Bring your own snacks! If you’re coming from your home country to Nepal then stock up on your favourite hiking snacks. If not you can buy basic things in Pokhara like protein bars and nuts, plus a few treats like candy and chocolate. If you like peanut butter it’s a great way to keep your energy up!

Skip lunch! The cost of food rises as you climb the mountain and it will add up very quickly. We always had a big breakfast at the guesthouse we slept at, ate snacks that we bought in Pokhara for lunch, and had dinner at the next guesthouse. It will save anywhere from 250R to 700R per day depending on what you’re eating. However, I would only recommend this when you have a short, easy day of hiking.

Go vegetarian! Meat on the mountain is very expensive, and above a certain altitude it’s brought in with porters so the freshness is questionable. Save an animals life and save some money by cutting it out of your diet!

Eat all the Dal Baht! It’s healthy, very filling and you get a free refill. Yes, you read that correctly, a free second portion, which means you’re eating a ton of good food for a decent price. Eat it for breakfast and you’ll have enough energy to get you through lunch with just a few snacks.

Don’t forget toilet paper! There is none in any bathroom in the mountains, and to buy a roll can cost up to $5 (they know how desperately you’ll need it). Pack one roll per person for every 10 days that you’re hiking, just to be on the safe side.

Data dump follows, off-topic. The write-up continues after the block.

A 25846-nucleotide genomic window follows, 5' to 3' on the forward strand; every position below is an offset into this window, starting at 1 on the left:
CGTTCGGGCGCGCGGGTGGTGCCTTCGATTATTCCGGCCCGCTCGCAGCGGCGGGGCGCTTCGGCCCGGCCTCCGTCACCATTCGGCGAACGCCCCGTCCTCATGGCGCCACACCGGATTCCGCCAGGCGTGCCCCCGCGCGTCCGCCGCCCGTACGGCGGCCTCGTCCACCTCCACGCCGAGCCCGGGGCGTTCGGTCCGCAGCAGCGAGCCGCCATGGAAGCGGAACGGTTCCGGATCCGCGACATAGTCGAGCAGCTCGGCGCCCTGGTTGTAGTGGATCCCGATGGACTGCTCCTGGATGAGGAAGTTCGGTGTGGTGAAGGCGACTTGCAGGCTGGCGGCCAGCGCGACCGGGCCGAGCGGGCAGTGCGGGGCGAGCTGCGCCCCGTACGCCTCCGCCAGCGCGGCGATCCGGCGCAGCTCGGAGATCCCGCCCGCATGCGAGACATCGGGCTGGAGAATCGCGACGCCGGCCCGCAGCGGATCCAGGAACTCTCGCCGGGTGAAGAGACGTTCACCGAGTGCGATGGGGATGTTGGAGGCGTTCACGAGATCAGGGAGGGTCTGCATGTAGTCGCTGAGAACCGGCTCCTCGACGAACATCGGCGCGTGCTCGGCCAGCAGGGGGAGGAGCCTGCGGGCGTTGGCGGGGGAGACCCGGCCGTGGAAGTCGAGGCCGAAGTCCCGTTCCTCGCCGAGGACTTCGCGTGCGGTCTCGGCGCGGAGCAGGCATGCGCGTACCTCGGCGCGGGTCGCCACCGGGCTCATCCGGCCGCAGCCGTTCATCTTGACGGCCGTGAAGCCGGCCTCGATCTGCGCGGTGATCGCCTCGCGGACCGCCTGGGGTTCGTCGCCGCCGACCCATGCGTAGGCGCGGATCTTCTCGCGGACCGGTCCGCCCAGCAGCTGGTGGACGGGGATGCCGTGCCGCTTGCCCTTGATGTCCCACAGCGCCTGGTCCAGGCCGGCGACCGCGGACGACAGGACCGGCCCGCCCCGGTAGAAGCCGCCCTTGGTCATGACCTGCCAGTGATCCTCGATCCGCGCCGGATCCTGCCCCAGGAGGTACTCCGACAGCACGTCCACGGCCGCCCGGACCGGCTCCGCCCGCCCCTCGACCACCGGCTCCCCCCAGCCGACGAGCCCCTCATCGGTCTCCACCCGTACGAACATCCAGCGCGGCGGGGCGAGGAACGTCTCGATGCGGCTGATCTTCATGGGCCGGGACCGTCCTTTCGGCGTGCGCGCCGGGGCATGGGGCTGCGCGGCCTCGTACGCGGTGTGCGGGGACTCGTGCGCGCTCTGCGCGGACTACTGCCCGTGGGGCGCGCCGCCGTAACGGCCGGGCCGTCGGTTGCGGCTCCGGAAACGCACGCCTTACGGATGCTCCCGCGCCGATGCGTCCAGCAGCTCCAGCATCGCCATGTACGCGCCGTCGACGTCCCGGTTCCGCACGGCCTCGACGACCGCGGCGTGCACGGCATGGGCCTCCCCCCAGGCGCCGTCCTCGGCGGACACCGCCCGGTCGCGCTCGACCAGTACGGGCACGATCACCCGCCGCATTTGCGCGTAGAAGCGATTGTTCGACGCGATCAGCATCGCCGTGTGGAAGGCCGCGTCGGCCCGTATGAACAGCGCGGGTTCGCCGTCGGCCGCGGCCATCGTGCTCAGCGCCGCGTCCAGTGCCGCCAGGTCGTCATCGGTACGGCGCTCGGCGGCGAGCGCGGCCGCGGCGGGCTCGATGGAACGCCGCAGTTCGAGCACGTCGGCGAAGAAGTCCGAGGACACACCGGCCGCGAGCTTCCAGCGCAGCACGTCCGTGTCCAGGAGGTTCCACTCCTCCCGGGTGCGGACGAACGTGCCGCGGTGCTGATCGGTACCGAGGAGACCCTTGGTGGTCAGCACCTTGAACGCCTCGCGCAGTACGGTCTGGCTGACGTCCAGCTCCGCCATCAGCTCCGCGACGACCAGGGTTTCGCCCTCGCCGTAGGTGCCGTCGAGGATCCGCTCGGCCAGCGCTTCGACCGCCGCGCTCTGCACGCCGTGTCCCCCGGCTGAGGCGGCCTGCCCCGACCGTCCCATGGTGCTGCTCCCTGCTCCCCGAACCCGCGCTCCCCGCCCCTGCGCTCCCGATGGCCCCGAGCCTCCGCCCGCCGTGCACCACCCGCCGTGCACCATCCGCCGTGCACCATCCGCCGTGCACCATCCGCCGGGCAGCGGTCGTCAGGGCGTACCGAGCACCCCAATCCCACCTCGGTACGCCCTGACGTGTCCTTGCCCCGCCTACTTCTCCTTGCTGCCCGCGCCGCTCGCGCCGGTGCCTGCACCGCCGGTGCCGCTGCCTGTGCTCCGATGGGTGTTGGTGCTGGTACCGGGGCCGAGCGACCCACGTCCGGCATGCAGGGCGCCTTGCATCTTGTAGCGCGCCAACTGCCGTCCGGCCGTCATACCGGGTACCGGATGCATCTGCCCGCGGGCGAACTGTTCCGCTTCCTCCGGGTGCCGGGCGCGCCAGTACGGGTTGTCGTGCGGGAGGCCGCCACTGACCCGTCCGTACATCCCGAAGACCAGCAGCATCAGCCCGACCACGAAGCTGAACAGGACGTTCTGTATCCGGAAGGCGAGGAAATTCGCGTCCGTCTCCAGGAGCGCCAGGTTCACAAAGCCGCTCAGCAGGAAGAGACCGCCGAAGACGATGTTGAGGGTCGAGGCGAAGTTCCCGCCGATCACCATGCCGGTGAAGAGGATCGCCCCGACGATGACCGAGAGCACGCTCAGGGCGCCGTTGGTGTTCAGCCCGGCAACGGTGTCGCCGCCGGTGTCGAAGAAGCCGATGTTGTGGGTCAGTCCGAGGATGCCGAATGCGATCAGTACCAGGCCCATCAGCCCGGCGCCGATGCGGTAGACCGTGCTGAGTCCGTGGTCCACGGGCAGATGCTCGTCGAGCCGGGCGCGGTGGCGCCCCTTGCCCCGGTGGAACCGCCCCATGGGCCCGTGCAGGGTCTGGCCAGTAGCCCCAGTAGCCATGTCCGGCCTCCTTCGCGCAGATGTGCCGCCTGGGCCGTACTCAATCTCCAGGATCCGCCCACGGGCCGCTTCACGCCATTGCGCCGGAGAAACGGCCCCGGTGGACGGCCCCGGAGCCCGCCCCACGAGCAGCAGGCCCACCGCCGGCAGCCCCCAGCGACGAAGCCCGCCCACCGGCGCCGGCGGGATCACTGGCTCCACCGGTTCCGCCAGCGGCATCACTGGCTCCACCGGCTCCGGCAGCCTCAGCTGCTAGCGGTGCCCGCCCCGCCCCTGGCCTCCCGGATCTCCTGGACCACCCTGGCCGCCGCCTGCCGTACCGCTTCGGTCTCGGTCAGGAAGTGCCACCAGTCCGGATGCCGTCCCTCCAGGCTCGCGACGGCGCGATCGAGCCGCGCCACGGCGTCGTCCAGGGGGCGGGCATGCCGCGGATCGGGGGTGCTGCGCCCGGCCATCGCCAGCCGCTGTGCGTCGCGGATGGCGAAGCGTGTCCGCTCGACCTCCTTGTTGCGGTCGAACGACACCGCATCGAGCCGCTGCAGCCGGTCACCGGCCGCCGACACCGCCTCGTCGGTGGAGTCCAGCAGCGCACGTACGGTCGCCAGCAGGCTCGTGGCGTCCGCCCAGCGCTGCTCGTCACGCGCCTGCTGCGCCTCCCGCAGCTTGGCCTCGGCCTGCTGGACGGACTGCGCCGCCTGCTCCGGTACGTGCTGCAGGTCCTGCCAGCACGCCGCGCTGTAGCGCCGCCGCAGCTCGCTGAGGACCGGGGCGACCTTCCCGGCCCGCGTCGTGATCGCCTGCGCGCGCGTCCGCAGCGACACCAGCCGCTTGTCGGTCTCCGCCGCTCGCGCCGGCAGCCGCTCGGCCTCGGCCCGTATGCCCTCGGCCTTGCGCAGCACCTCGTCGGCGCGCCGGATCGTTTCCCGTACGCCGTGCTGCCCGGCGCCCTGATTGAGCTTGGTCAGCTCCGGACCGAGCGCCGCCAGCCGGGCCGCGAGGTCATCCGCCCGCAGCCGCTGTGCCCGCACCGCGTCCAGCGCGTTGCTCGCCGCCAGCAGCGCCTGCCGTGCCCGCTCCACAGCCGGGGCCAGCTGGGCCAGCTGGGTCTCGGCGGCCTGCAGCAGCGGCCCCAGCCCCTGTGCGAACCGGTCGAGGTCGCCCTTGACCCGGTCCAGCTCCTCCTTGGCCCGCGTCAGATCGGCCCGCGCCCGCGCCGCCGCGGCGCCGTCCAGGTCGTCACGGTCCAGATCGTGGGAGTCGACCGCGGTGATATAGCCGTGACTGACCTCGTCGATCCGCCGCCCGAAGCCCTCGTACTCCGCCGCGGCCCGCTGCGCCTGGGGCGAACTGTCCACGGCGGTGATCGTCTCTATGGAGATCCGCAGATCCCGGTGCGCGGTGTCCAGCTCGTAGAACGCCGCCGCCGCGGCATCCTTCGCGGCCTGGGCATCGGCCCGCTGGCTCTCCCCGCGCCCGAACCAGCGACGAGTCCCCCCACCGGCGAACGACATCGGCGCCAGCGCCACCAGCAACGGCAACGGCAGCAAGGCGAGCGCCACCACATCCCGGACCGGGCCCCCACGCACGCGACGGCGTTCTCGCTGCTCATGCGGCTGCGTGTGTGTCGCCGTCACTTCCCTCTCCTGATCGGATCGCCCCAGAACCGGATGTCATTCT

Bring iodine tablets! There is free water all over the mountains but you’ll want to purify it just in case. It’s the best way to save money and the planet because you’re not overpaying for boiled water or buying plastic bottles. Buy a 1l Nalgene bottle for 500R and 50 iodine pills from any pharmacy in Pokhara for 250R and you’re good to go.

Bring your own tea bags, hot chocolate or coffee! You can buy a hot drink for 100R to 200R, or you can fill up your own bottle for 30R to 100R (but most places ‘forget’ to charge). It’s only a small saving but it will add up when you’re having hot drinks all the time to warm up! I brought a 300ml glass bottle for tea that doubled up as a hot water bottle on the coldest nights. If you’re hiking in the Everest region, most places have a stove where you can heat up your own water if you have a metal canteen!

Rent the expensive stuff! If you don’t have your own sleeping bag or down jacket they cost between 4000R and 8000R to buy (probably cheaper than home but be warned it’ll be cheap, fake and poor quality North Face), or you can rent them for 100R ($1) each a day, plus a deposit.

Buy locally-made gear! Instead of taking a risk buying more overpriced fake North Face, you should buy cheaper, locally made products instead. I bought a knitted wool jumper for 1500R and knitted wool and fleece slippers, gloves and headband for 200R each and they were plenty warm enough for each hike, even at -20 degrees. There are also some great Nepali brands like Sonam, Black Yak and Kaemp 8848 which all make excellent quality gear for a decent price.

Plan appropriately, and make the most of your permits! When I first came to Nepal I knew nothing about the hiking here and it was a last-minute decision to hike the Annapurna Base Camp route. What I didn’t know was that $50 visa could have also been used for the Annapurna Circuit! Check out the permit information while your planning your routes to make sure you don’t have to buy the same one twice.

If you have any questions about these options, or if you have any money-saving tips to add, then feel free to leave a comment below!

You can also follow the adventure on Facebook and Instagram!